WebRTC World Feature Article

May 07, 2014

Is Big Brother Listening in on You?


Whatever your personal opinions about the morality of Edward Snowden's actions, his whistleblowing has monumentally shifted what the public knows about government surveillance in and by the United States. Parsing through the windfall of information is increasingly difficult. We know the U.S. government, through the NSA, is monitoring our communications, but modern day communications networks are complex behemoths constituted of a wide variety of technologies. Even a "phone call" is no longer a simple concept in the face of VoIP and mobile technology. Here's what the leaked documents tell us about what and how the NSA is collecting information across these different technologies.


One of the first documents Snowden leaked was a classified court order, approved on April 25, 2013, that compelled Verizon to turn over "telephony metadata" held by the company on calls within the United States or between the United States and a foreign nation. This document showed that the NSA was collecting information on phone calls - though the document prohibits the collection of the contents of the communications - that includes "session identifying information" such as phone numbers and International Mobile Subscriber Identity (IMSI) numbers, when the calls where made, and how long those calls lasted.

While the original order only approved 90 days of surveillance, these orders are routinely renewed. A recent court ruling approved the production of metadata to the FBI on October 11, 2013, though the entity compelled to turn over that information in this instance has been classified.

These documents cover your more traditional communications means -- landlines and mobile phones. Moreover, metadata does not divulge the contents of the communications.

Beyond phone calls and metadata on them, the leaked information on NSA's PRISM program has shown that the NSA is not above collecting content. PRISM is a program that compels nine major Internet companies -- including Microsoft, Google, and Apple -- to hand over communications data in a variety of forms, from emails, chats (including video and voice chats), VoIP and data stored by these companies. So is the NSA collecting information on your communication through *insert form of communication here*? Probably. The NSA collects data on anyone who uses services from any of these nine companies or on anyone who sends communications to someone who uses these services.

These revelations have been largely U.S.-centric, but other revelations have shown that surveillance is not limited to communications in the United States. Even as someone who neither lives in the United States full-time nor is a U.S. citizen, I cannot be fully sure if the NSA is dumping information about my communications into their databases -- though the evidence suggests that it's likely.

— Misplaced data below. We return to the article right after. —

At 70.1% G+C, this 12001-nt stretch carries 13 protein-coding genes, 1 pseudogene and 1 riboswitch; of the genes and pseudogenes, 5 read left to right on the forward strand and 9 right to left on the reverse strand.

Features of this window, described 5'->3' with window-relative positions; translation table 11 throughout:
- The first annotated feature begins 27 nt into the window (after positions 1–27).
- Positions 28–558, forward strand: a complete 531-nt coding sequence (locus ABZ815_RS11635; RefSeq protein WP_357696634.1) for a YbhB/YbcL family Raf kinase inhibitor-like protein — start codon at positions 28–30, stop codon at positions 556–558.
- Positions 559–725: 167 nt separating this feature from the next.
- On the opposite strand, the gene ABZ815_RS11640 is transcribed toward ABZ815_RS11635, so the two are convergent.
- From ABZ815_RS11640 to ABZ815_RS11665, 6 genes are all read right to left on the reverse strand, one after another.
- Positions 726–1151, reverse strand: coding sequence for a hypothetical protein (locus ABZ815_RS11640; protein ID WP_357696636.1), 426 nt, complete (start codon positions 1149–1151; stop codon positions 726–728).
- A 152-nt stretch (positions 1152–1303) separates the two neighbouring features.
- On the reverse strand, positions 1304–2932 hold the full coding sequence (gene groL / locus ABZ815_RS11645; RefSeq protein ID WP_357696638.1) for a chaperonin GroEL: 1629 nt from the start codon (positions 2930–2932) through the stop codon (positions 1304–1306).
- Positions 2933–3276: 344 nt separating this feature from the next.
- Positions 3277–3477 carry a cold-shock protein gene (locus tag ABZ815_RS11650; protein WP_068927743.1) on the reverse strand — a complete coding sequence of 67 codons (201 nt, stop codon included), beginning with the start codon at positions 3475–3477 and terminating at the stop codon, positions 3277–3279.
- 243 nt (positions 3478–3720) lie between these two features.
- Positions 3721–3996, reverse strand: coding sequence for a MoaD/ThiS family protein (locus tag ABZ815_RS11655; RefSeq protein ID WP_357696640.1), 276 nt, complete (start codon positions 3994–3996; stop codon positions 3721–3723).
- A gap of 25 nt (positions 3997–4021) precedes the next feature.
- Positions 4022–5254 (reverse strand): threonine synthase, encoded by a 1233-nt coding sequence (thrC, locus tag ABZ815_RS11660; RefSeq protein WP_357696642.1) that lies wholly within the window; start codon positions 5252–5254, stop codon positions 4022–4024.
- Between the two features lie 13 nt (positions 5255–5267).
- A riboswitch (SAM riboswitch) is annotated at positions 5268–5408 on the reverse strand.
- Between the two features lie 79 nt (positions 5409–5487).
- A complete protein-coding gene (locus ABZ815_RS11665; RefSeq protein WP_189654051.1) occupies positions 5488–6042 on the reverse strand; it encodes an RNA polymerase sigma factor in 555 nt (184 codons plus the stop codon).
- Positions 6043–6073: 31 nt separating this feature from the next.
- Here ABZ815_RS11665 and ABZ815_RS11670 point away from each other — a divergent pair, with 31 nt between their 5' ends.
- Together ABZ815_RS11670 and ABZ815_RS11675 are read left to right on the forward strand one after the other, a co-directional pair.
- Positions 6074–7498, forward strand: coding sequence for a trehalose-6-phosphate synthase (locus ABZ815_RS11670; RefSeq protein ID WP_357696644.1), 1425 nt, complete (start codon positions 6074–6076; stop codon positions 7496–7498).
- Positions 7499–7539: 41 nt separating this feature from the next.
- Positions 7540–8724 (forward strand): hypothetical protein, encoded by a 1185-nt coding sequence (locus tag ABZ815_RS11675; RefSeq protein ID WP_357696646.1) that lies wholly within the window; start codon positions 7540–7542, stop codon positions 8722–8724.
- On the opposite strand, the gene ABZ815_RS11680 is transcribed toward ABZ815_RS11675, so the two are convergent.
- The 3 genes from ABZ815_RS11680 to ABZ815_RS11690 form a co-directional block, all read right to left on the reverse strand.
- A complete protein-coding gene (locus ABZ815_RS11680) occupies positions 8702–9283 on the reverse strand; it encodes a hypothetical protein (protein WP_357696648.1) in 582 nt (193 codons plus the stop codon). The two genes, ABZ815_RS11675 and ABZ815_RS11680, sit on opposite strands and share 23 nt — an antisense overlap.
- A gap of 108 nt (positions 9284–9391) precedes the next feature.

What you'll notice is that the collection of information is striated by business entities and not technologies. The NSA seems indiscriminate on the means of communication, which is understandable. The national security risks they are tasked with rooting out won't restrict themselves to one form of technology. With the way the NSA is collecting information, so long as your communications are being routed through a third party that either is cooperating with the NSA or is being tapped by the NSA without their knowledge (because that's happening, too), either your communications are being collected or information about your communications is being collected. 

Maybe you care that you're being surveilled. Maybe you're okay with it for the sake of the United States’ national security. What's clear is that no technology is safe from the all-seeing eye of the NSA. The way to avoid the NSA is not through particular technologies -- using only VoIP for instance -- but by using communications platforms not cooperating with the NSA and only communicating with people using communications platforms not cooperating with the NSA. Which is probably not a viable option. So all of us must be okay with being surveilled at least some of the time or the NSA must be compelled to change the terms of its surveillance. 

Alexey Aylarov is the CEO of Zingaya, which enables online calls from Web pages. Alexey is also the founder of VoxImplant, a communications cloud platform for mobile and web app developers.




Edited by Rachel Ramsey



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